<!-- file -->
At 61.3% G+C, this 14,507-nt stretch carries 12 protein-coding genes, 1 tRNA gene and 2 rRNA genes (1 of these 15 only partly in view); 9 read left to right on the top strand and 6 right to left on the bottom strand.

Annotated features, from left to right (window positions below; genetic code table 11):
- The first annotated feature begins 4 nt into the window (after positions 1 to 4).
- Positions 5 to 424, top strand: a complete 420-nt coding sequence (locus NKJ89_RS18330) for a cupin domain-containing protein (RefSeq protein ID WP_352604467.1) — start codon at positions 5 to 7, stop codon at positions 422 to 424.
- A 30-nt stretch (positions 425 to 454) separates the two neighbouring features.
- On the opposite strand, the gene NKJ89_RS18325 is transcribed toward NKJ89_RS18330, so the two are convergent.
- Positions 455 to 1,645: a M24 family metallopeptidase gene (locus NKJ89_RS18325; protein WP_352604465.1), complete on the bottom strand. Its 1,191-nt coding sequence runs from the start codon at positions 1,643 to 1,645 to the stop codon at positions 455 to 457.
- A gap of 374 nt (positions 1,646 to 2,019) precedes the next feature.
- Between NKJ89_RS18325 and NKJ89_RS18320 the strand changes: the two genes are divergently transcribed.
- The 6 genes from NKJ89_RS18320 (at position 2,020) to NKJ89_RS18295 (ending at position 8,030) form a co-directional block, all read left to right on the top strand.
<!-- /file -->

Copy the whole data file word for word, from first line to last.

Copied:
At 61.3% G+C, this 14,507-nt stretch carries 12 protein-coding genes, 1 tRNA gene and 2 rRNA genes (1 of these 15 only partly in view); 9 read left to right on the top strand and 6 right to left on the bottom strand.

Annotated features, from left to right (window positions below; genetic code table 11):
- The first annotated feature begins 4 nt into the window (after positions 1 to 4).
- Positions 5 to 424, top strand: a complete 420-nt coding sequence (locus NKJ89_RS18330) for a cupin domain-containing protein (RefSeq protein ID WP_352604467.1) — start codon at positions 5 to 7, stop codon at positions 422 to 424.
- A 30-nt stretch (positions 425 to 454) separates the two neighbouring features.
- On the opposite strand, the gene NKJ89_RS18325 is transcribed toward NKJ89_RS18330, so the two are convergent.
- Positions 455 to 1,645: a M24 family metallopeptidase gene (locus NKJ89_RS18325; protein WP_352604465.1), complete on the bottom strand. Its 1,191-nt coding sequence runs from the start codon at positions 1,643 to 1,645 to the stop codon at positions 455 to 457.
- A gap of 374 nt (positions 1,646 to 2,019) precedes the next feature.
- Between NKJ89_RS18325 and NKJ89_RS18320 the strand changes: the two genes are divergently transcribed.
- The 6 genes from NKJ89_RS18320 (at position 2,020) to NKJ89_RS18295 (ending at position 8,030) form a co-directional block, all read left to right on the top strand.